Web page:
By Christian Hwang
In 1781, planet Uranus was drifting off its course. Time and again the best astronomers tried to solve the problem, and time and again they failed. For 65 years, astronomers were clueless, and Uranus moved across the sky as a reminder of humanity’s limited knowledge of the universe. Uranus became a world shrouded by a screen of unresolved questions. People didn’t even know what it looked like.
It wasn’t until Urbain Le Verrier, a 19th century astronomer, published a set of calculations and proved that if a planet existed in a specific part of the solar system, the orbit of Uranus could be predicted. With Le Verrier’s help, astronomers discovered the planet, Neptune, in just a single night.
Today, astronomers are challenged with a similar puzzle. As more and more Kuiper Belt objects are being discovered, astronomers are noticing that the objects are starting to cluster together into nearly identical orbits. This is an abnormal occurrence, to say the least. The chances of these orbits all aligning is one in 500.
Or is there another undiscovered planet, billions of miles away from the sun, hiding like Neptune was?
Although public opinion is quite mixed, a majority of the astronomy community admits that there is a viable chance that a ninth planet exists in the solar system. Using calculations similar to those used by Le Verrier, Caltech professor Konstantin Batygin found proof that another planet could have enough gravity to cluster the Kuiper Belt objects. A hypothetical spot for Planet Nine has been marked, and the astronomy community is in search of it.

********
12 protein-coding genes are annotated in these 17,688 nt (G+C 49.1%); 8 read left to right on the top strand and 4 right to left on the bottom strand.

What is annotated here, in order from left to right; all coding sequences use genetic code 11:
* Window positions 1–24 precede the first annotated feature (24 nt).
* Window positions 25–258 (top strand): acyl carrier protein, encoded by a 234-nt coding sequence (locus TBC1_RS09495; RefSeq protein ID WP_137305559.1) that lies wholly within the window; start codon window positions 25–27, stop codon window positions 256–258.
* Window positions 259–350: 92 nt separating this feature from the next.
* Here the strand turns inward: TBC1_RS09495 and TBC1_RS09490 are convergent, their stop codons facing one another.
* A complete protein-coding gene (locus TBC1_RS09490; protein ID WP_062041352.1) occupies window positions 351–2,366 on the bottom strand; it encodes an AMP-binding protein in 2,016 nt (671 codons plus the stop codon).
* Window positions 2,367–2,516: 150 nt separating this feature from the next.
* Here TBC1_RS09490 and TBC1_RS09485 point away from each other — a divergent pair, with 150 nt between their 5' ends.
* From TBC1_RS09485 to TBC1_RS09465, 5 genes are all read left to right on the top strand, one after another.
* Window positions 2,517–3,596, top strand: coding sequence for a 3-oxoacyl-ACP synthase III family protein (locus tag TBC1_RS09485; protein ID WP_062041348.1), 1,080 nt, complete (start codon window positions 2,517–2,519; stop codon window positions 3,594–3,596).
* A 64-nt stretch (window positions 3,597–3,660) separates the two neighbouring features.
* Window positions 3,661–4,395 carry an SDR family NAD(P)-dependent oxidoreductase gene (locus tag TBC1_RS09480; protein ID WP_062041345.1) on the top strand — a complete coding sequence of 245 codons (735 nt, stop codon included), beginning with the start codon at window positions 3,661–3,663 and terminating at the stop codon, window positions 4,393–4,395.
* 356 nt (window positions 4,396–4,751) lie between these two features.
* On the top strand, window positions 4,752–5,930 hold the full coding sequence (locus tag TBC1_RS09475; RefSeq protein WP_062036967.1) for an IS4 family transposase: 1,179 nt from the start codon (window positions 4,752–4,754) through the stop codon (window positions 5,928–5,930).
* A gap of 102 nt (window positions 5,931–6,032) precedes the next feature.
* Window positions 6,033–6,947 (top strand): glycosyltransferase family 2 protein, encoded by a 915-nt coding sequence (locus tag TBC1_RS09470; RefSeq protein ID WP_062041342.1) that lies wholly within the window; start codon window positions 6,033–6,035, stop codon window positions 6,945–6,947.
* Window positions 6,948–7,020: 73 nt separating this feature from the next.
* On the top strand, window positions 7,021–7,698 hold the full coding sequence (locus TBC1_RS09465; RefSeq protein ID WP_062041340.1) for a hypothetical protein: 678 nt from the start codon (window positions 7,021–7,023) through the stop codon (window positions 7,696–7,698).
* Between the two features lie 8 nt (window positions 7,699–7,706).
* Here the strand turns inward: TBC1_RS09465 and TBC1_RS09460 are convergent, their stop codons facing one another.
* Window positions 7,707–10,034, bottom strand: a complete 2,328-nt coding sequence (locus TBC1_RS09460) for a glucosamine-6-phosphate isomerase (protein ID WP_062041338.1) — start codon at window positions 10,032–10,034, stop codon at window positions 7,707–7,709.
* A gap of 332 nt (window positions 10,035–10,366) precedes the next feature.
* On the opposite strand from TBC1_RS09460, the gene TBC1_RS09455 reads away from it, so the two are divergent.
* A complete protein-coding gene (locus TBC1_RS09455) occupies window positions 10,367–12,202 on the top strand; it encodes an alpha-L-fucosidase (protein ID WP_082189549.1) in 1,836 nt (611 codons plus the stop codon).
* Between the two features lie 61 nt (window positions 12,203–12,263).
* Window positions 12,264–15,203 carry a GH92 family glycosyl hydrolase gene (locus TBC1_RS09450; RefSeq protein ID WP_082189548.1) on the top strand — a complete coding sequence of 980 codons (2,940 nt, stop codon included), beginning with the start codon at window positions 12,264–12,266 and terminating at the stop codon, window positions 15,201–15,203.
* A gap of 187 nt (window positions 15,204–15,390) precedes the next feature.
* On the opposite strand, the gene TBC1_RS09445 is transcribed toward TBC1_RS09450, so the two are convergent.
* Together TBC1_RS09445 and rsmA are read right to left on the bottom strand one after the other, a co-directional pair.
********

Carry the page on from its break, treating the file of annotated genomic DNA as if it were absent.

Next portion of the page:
So if we know exactly where the ninth planet would be, why haven’t we found it yet? If the planet does indeed exist, it would be extremely far away from the sun. This means that it would be a smaller target for telescopes, and it would not reflect enough sunlight to be easily detectable.
My opinion is that there is, for certain, another planet in our solar system that we haven’t found. There are too many unlikely occurrences happening in our solar system for there not to be a ninth planet. For example, many asteroids experience orbits that are perpendicular to the planets, which also could be explained by Planet Nine. There is plenty of space for a ninth planet, and the Kuiper Belt objects are far enough from the sun to be affected by another planet’s orbit.
Masao Sako, a leading astronomer on the search for Planet Nine, has observed and analyzed about 50 percent of its possible locations. Other astronomers, also on the look for the planet, are about 20 percent done. With all the astronomers looking for this elusive and puzzling planet, we can hope that it will be found in the near future. One day, the astronomical mystery lasting over a century will finally be solved. Until then, the search goes on.